From Transport Canada
In a recent event, an amateur-built Pipistrel Virus SW experienced a severe vibration while cruising at approximately 1600 feet above ground level. The pilot reduced the engine power and the vibration was reduced. The pilot steered the aircraft towards an abandoned aerodrome, shut down the engine and deployed the ballistic parachute. The aircraft descended to the Aerodrome and landed upright on the wheels. The pilot was uninjured. Shortly after the pilot exited the aircraft, the deployed chute was caught by a gust of wind and the aircraft was pulled inverted to where it came to rest.
The examination of the aircraft revealed that one blade of the propeller, manufactured by Woodcomp, model SR3000, had detached. The remaining propeller blade, hub, and blade root of the detached blade were sent to the TSB Laboratory for further analysis.
The TSB Laboratory determined that fatigue cracks, likely assisted by corrosion, had developed in the bosses of both blade roots of the occurrence propeller. In the root boss of the blade that detached, the crack had caused the separation of the blade.
A similar crack was growing in the remaining root boss but did not cause blade separation because a short segment (about 8%) of the boss circumference still remained unbroken. Fatigue cracking was a result of looseness in the blade root (retainer, bearings, hub assemblies).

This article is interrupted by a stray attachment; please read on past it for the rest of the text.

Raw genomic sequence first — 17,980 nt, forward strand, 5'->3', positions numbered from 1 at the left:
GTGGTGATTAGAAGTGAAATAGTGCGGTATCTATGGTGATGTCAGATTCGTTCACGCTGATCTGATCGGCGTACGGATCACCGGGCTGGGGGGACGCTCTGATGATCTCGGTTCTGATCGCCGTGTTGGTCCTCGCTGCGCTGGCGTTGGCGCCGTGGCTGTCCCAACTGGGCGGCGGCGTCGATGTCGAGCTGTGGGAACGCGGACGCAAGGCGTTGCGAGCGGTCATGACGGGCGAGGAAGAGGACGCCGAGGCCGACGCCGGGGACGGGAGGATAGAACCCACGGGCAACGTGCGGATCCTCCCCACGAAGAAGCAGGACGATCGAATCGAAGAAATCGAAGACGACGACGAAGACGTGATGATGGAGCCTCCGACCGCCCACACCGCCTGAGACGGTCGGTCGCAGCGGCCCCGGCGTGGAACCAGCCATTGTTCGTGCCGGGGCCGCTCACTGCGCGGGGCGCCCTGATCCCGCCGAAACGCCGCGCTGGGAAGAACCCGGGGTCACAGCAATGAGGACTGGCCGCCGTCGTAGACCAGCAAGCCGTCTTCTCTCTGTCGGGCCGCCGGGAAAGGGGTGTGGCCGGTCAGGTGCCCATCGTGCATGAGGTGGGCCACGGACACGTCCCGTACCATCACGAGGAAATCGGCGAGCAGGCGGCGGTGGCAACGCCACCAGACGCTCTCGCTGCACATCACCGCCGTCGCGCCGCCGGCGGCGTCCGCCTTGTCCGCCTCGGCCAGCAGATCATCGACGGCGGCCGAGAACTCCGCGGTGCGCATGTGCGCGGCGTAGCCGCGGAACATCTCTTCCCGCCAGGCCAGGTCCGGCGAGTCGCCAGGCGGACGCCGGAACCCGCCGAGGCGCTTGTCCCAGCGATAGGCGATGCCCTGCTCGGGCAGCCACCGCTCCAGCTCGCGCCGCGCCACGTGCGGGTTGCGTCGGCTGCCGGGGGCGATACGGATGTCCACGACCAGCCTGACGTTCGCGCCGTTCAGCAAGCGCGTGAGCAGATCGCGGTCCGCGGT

Corrosion due to moisture penetration accelerated the growth of the fatigue crack. All 3 bearings that were examined (2) pitch bearings and the detached blade rear bearing exhibited distress of the rolling contact surfaces due to moisture penetration. In addition, the inward race of the rear bearings of both blades was made from a softer material, resulting in its significant deterioration.
The propeller, model SR3000, was acquired new with the aircraft kit. By the time of the present occurrence it was in service for about 11 months and accumulated about 235 hours since new.
All owners are reminded that STD 625, Appendix C, paragraph 6, requires the following:
Fixed Pitch and Ground Adjustable Propellers:
(a) Fixed pitch wooden propellers shall be checked for tightness after the first 25 hours of air time following their installation and at each subsequent inspection (amended 2007/12/30);
(b) At intervals of not more than 5 years, the propeller shall be removed from the aircraft and inspected for corrosion or other defects over its entire surface, including the hub faces and the mounting hole bores. While the propeller is removed, it shall also be checked for correct dimensions. However, if defects which require repairs beyond those recommended as field repairs by the propeller manufacturer are found, the propeller shall be repaired by an organization approved for the overhaul of propellers (amended 2007/12/30).